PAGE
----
[gmx-users] Umbrella Sampling and flat-bottom position restraints

Justin Lemkul jalemkul at vt.edu
Mon Nov 17 18:28:04 CET 2014

On 11/16/14 5:44 PM, Oliver Stueker wrote:
> Hi Justin,
> Thanks for the feedback.
> On Sun, Nov 16, 2014 at 2:51 PM, Justin Lemkul <jalemkul at vt.edu> wrote:
>> On 11/16/14 1:04 PM, Oliver Stueker wrote:
>>> Dear fellow Gromacs Users,
>>> I'm trying to calculate the binding free energy between a protein and a
>>> small molecule using Umbrella Sampling.
>>> I made my first attempt last year using Gromacs 4.5 and ran into the same
>>> convergence problems that have been pointed out on the mailing list
>>> several
>>> times.
>>> To overcome these problems I now want to give it another try utilizing the
>>> flat-bottomed position restraints that have been introduced in Gromacs
>>> 5.0.
>>> My plan is to perform the Umbrella sampling along the Z-axis and to
>>> restrict the protein as well as the ligand with flat-bottomed position
>>> restraints along X and Y into a cylindrical space (as suggested e.g. by
>>> Chris Neale in [1]).
>>> But I'm not quite sure what radius the cylinder should have ( or how wide
>>> the flat bottom should be).
>>> The protein is roughly spherical with a diameter of ~4nm. I was initially
>>> thinking to use an r_{fb} of 2nm for the protein and  for the ligand 1/2
>>> of
>>> it's longest dimension to allow both of them to re-orient freely. But the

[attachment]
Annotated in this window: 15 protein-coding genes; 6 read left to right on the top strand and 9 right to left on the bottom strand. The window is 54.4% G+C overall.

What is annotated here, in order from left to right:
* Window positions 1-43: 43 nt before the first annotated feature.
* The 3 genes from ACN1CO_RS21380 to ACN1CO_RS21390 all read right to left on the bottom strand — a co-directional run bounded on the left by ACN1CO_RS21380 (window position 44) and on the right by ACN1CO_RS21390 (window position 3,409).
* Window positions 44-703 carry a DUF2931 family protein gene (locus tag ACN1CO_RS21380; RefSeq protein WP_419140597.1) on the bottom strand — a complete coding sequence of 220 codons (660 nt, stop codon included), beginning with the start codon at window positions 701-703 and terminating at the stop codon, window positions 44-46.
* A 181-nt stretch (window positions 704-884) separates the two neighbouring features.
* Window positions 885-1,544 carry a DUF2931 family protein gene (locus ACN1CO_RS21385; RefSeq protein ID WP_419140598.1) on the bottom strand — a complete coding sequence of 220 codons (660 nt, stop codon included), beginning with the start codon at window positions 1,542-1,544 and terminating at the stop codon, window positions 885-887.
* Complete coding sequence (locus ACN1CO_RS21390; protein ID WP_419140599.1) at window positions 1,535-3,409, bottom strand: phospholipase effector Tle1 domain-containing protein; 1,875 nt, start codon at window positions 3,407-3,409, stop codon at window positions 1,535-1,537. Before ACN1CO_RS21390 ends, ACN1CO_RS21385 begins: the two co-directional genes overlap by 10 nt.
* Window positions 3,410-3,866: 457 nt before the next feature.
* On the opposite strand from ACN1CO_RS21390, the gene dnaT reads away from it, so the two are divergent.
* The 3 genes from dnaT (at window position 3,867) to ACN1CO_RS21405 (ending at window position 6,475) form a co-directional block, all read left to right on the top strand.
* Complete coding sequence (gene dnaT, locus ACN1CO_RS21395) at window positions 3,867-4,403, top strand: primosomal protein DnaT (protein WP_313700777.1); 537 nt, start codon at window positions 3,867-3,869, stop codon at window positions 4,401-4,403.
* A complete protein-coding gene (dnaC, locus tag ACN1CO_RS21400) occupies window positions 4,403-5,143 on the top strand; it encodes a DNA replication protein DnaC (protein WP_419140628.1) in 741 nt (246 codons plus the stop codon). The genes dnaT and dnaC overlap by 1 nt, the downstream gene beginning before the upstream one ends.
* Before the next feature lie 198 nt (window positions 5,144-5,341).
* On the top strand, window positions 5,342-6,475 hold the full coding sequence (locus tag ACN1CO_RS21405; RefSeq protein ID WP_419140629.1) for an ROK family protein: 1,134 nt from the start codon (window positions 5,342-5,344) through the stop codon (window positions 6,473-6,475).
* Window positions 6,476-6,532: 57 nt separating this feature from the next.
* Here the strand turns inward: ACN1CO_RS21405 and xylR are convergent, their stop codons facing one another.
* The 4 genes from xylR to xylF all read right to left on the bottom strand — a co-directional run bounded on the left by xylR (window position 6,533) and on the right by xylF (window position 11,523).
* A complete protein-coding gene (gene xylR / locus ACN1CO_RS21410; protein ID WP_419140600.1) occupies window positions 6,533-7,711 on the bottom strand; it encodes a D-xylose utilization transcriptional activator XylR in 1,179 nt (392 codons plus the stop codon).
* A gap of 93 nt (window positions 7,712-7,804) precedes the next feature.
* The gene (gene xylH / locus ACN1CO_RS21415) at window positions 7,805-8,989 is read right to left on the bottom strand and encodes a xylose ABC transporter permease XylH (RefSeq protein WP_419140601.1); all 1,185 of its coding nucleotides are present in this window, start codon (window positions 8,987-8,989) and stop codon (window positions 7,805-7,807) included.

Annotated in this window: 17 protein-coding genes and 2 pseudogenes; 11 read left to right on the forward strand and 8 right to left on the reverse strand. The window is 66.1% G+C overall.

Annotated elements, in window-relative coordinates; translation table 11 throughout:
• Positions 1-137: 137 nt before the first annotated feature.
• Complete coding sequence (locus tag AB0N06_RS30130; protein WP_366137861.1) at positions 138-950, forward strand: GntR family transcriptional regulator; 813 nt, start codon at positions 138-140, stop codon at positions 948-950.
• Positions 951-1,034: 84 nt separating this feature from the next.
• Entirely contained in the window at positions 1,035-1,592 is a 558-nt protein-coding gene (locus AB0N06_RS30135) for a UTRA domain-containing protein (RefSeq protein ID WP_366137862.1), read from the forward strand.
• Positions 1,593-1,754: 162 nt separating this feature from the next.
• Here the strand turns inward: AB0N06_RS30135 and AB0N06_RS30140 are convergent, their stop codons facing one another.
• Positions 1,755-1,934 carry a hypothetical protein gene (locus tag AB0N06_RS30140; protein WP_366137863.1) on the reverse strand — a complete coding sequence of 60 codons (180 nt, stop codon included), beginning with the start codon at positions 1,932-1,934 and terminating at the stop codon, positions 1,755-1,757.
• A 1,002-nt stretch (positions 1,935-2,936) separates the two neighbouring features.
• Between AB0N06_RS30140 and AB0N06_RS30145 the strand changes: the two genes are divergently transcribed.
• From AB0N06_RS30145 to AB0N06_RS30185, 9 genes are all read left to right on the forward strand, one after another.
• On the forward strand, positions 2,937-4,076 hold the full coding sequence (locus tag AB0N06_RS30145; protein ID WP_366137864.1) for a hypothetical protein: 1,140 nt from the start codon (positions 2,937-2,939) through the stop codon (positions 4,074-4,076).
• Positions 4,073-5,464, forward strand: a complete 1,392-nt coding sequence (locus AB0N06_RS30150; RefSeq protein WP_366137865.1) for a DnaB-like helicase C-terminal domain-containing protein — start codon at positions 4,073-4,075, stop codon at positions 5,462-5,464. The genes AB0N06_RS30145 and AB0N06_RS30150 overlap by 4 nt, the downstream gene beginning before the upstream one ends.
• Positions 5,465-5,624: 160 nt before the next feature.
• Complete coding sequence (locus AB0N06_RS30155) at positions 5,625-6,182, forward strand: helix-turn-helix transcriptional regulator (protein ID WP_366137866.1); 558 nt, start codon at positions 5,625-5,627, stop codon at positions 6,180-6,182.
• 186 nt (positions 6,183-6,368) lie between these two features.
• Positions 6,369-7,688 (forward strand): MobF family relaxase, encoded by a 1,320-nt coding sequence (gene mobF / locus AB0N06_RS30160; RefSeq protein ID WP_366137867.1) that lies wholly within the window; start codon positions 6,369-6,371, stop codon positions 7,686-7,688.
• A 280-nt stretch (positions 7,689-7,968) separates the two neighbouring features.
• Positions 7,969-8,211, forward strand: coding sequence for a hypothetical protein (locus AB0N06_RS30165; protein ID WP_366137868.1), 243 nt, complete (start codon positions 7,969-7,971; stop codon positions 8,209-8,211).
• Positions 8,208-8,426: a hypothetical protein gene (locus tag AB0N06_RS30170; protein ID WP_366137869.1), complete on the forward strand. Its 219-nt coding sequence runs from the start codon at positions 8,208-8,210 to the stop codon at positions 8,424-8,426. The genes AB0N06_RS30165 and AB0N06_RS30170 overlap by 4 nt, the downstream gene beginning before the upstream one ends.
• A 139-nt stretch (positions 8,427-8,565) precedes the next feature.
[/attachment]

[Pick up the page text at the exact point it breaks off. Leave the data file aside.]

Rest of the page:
>>> more I think about, I'm afraid that it's too large.
>> Why is it necessary to pull only along the z-axis?  For simple ligand
>> binding to a globular protein, you can define the pull vector in any or all
>> of the three spatial dimensions.  Is there some reason you presuppose
>> binding only along z?
> ​Hmm, indeed it's probably not necessary to ​pull only along Z. However the
> box would need to be much larger if I can't control the direction.
> In my first attempt I had already aligned the vector between the COMs of
> Protein and ligand with the Z-axis so that I can pull along that direction.
> That time I've used a box of 10 x 10 x 15 nm.
> Last time I've used the following pull settings:
> ; Pull code
> pull            = umbrella
> pull_geometry   = distance
> pull_dim        = N N Y
> pull_start      = yes
> pull_ngroups    = 1
> pull_group0     = Protein
> pull_group1     = LIG
> pull_init1      = 0
> pull_rate1      = 0.0
> pull_k1         = 1000      ; kJ mol^-1 nm^-2
> pull_nstxout    = 1000      ; every 2 ps
> pull_nstfout    = 1000      ; every 2 ps
> ​I also had the problem that during the equillibration of the Umbrella
> windows the ligand ​moved a bit away from it's initial position so that the
> initial pull distance was a bit off. This time I want to prevent that by
> setting pull_init for each window directly and leave pull_start = off.
> ​Say if I ​use pull_dim = Y Y Y and a cubic box of 15 x 15 x 15 nm. That
> would restrict the ligand to the surface of a sphere of radius d (COM
> reference distance of the umbrella window) around the protein. Wouldn't
> that mean that I would need to sample the ligand conformations on the
> complete surface of each sphere to achieve sufficient conformational
> overlap between neighbouring windows? Those surfaces would become quite big
> once I reach to high COM distances (6 nm).